on Talent

This post is a well-deserved tribute to my sixteen year old daughter, Julia. The following is entirely her work, edited and formatted to the style I use for this blog.

Talent: Natural aptitude, or skill?

In art you are often told, “Oh you are so talented!”, or “You are so lucky to have such talent”. And for some it may truly be a talent, but if you are like me you didn’t pick up a pencil and suddenly know how to do everything you can do today. I practiced a lot, hard, for almost three years. I’ve spent hours reading articles and books, watching videos,and drawing, so to take all of that and chop it down to talent is belittling. To say I’m talented is not true, I am well practiced. I can’t say that about every person who does art, but I can say it about myself, Talent has nothing to do with my art ability… all it is, is passion and practice.

Author: Elsewhere in this blog you’ll find a few poems and pictures by Julia, they are some of the brightest gems in my own personal midden heap, and well worth digging for. In our lives some of us are lucky enough to encounter fallen Angels who fill our hearts with joy, our minds with inspiration, and our souls with satisfaction.  Julia is one such.  She is also the Julia within A Crystal Tear, a Fairy Tale I am currently expanding into a short book.  By another name, Julia is also the principle heroine of Malmaxa. Unlike her father, Julia tends not to name her poems. Here is one I have titled “stars”, partially because it allows me to format the poem to the visual style I prefer.

~ Stars ~
I dreamt that I was the one who laid stars in the sky,
ultimate power under my finger tips.
When my childhood home was sold
I was told I have the perfect hands
to play the piano that sat in our dining room.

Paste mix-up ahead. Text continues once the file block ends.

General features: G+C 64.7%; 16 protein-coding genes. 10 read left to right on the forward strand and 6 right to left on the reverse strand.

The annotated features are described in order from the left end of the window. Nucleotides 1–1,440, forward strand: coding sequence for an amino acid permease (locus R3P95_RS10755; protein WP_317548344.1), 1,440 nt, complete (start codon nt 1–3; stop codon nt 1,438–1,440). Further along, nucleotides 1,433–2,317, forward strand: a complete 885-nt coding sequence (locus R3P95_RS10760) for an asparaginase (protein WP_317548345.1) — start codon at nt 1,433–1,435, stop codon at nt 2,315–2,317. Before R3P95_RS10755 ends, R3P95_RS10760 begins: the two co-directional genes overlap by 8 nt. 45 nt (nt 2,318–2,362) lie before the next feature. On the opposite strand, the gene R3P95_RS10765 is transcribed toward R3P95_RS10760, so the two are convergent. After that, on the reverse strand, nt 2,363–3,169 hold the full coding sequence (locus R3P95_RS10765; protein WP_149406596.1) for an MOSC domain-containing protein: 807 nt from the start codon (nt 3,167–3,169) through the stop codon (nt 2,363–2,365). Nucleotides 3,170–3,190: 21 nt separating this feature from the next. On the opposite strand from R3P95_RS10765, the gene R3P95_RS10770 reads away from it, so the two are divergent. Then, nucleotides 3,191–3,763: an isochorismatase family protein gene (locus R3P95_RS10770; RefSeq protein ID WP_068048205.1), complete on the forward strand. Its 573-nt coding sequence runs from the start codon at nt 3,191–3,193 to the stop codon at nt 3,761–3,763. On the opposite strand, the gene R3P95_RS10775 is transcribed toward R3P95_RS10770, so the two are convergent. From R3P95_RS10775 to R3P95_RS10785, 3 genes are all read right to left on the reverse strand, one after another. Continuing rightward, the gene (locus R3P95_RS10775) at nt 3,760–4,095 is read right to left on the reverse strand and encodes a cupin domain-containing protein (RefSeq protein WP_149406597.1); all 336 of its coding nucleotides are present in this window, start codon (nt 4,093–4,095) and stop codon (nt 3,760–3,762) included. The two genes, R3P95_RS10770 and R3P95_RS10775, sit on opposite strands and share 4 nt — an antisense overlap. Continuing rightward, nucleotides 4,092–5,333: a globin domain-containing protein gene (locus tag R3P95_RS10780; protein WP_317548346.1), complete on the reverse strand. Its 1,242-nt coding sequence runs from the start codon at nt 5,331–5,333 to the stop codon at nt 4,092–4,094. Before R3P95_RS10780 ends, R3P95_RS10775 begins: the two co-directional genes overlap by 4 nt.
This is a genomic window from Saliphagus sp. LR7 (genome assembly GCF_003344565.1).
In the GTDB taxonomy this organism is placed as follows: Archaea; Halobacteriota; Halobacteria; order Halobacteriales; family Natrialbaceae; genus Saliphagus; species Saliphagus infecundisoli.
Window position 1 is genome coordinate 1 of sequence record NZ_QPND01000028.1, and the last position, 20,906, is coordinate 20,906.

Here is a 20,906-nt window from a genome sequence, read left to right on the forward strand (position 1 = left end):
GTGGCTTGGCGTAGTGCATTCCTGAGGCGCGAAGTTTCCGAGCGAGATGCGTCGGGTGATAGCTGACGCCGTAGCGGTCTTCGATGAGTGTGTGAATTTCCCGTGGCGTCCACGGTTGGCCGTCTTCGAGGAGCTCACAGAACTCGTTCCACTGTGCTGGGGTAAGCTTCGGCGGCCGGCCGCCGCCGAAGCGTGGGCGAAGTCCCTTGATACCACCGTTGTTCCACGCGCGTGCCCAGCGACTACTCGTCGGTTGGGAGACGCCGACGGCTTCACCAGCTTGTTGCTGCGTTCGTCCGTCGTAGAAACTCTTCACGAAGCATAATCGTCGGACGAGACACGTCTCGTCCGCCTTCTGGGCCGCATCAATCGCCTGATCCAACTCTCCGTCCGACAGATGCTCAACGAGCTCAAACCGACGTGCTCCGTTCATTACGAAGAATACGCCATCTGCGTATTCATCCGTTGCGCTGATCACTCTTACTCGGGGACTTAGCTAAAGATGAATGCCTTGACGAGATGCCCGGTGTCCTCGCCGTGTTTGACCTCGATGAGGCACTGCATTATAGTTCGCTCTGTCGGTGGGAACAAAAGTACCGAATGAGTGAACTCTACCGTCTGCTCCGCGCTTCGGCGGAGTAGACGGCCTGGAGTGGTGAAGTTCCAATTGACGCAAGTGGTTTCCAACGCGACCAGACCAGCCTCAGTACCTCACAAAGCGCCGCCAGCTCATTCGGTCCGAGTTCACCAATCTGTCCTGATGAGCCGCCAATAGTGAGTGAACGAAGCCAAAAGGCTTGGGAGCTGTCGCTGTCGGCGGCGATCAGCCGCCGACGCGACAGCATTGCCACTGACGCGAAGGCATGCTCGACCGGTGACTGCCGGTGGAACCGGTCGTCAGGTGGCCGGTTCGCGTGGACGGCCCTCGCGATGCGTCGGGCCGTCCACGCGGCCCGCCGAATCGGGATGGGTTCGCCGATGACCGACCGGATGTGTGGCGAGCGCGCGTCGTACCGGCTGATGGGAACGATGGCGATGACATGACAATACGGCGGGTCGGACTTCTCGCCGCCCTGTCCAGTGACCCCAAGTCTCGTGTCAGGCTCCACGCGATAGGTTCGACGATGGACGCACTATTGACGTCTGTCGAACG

Fingers that reach key after key,
pressing gracefully against that ivory,
like only the gifted can.
I never learned to play the piano,
I played the trombone.
I was in the library, 16 years old,
fingers reaching for a book,
stretching to reach the wisdom of the top shelf.
A woman said she wished she had hands like mine,
fingers long and thin
that demand attention,
that accent long elegant limbs.
She told me “I bet you do ballet!”
I didn’t have the voice to say
“When I step on the dance floor, people get hurt.”
I dreamt that I laid the stars in the sky,
that my limbs sweep across,
and leave galaxies in their wake.
As a child my mother told me I’m like a baby giraffe,
with long elegant limbs
I don’t really know how to use.
I never learned how to play the piano,
my arms were the perfect length for the trombone.
I never learned how to dance a ballet,
but my fingers dance across pages of books
like that is all they were made to do.
I never did put the stars in the sky,
But I found someone who treats me like I do…

Author: Julia is wrong. As with others of her ilk, she is largely unaware she does indeed put the stars in the sky. And sometimes also, the tears in my eyes.

About C.G.Ayling

Musing misuser of words, lover of lyrical literature, author, occasional contrary thoughts. An honorable man’s name, in memoriam.
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2 Responses to on Talent

  1. Nandita says:

    Wow! What a beautiful poem! Wish to read more of Julia’s poems. What an amazing write!

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